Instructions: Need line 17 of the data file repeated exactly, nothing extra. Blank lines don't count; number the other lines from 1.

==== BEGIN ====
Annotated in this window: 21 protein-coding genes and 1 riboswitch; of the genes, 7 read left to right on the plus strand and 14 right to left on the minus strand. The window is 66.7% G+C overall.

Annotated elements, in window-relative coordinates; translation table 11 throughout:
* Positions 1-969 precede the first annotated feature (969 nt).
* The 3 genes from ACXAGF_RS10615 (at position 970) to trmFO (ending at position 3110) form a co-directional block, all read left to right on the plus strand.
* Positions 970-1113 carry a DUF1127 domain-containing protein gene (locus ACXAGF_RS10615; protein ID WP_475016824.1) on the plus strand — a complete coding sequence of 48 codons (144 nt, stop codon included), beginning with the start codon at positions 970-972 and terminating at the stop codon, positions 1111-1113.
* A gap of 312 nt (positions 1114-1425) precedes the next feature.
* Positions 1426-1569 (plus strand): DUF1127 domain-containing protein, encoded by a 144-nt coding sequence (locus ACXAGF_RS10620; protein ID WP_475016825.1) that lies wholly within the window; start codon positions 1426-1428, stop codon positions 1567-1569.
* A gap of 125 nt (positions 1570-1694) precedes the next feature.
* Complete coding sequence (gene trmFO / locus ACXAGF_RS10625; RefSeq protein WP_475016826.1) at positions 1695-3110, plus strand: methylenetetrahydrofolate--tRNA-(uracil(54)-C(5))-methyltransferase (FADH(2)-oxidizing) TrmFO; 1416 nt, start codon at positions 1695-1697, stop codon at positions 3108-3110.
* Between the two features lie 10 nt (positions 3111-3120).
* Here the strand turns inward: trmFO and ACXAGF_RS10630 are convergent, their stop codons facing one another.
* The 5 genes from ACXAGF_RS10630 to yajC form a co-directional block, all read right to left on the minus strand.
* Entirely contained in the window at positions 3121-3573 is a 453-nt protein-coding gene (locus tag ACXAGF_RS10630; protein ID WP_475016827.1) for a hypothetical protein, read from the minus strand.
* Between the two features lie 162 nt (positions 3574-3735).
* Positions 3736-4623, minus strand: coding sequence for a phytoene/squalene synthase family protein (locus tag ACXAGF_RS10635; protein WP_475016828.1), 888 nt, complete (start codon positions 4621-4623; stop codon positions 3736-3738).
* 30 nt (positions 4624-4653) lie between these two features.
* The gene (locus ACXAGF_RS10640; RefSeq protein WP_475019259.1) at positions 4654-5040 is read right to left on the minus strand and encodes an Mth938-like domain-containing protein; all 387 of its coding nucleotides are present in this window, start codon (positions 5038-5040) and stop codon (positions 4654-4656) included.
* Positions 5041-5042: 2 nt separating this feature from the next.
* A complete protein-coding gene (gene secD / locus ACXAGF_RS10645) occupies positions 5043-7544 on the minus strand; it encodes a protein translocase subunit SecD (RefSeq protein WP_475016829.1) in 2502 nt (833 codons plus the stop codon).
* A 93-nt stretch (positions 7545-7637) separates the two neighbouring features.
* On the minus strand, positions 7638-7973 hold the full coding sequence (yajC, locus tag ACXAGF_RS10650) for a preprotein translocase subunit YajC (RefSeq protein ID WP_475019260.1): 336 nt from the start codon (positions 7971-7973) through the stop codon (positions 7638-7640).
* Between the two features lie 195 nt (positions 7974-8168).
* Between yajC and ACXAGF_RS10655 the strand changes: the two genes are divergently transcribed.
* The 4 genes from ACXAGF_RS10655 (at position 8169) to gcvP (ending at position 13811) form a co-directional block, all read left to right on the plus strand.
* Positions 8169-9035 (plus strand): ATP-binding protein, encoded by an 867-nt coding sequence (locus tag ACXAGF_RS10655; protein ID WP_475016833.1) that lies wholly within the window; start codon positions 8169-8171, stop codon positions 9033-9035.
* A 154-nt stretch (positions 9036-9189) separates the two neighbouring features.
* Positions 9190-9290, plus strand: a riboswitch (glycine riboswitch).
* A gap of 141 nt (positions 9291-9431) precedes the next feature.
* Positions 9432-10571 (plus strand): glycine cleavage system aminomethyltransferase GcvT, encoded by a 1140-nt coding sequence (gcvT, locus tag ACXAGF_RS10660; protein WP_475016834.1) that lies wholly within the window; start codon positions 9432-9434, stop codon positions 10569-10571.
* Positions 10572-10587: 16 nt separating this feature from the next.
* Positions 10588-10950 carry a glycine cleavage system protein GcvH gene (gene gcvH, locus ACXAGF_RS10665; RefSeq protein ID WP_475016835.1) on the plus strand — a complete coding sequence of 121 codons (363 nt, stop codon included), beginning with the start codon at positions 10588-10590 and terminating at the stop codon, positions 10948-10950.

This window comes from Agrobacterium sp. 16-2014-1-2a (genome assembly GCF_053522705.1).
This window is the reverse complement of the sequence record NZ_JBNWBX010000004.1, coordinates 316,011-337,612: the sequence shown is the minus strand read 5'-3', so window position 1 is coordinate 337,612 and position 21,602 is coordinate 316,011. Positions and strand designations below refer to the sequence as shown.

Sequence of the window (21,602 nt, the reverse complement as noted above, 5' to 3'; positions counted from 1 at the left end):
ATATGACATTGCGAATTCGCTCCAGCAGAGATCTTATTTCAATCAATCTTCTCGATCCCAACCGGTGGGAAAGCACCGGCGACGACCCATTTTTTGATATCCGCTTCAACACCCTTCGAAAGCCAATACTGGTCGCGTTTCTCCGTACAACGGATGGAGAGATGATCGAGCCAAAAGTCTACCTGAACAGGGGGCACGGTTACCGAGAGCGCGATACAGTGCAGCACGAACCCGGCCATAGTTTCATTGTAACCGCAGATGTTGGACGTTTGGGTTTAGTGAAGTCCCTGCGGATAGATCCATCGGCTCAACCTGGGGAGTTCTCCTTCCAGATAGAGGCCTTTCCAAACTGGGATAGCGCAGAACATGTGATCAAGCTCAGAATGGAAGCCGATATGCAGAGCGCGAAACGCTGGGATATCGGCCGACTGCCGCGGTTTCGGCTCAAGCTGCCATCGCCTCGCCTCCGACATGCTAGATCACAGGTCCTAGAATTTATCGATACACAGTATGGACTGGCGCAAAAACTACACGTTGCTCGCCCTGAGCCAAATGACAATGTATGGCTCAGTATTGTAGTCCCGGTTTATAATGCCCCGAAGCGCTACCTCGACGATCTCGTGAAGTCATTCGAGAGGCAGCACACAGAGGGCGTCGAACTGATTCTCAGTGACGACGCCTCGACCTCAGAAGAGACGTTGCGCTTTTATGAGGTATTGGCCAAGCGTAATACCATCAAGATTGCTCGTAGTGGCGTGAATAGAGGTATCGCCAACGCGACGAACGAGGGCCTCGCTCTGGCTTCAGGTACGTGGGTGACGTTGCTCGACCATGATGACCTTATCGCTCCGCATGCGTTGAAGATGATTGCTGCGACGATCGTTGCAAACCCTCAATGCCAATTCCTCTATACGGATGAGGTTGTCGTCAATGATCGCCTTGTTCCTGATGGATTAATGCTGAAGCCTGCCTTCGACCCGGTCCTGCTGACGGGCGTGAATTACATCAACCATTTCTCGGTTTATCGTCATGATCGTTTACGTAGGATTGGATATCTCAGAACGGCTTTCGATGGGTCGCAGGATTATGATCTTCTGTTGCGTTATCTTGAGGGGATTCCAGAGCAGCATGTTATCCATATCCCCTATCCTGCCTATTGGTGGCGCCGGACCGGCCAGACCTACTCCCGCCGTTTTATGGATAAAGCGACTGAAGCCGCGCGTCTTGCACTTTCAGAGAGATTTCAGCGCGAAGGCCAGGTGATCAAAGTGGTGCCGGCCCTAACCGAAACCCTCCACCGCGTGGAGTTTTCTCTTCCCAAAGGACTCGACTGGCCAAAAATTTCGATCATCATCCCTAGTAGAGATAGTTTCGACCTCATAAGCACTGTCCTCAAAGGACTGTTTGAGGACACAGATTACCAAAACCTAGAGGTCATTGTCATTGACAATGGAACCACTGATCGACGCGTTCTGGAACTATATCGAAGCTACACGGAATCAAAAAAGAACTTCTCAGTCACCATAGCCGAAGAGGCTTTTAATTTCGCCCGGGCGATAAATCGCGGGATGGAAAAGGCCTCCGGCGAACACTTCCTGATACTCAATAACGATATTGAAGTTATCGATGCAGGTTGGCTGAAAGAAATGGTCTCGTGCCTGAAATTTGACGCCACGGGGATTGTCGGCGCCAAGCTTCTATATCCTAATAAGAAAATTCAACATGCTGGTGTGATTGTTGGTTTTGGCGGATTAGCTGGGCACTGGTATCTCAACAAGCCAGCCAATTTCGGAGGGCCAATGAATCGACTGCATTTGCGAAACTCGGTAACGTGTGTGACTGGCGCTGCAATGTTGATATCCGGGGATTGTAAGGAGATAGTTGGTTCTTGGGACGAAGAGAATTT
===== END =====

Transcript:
* The gene (locus ACXAGF_RS10640; RefSeq protein WP_475019259.1) at positions 4654-5040 is read right to left on the minus strand and encodes an Mth938-like domain-containing protein; all 387 of its coding nucleotides are present in this window, start codon (positions 5038-5040) and stop codon (positions 4654-4656) included.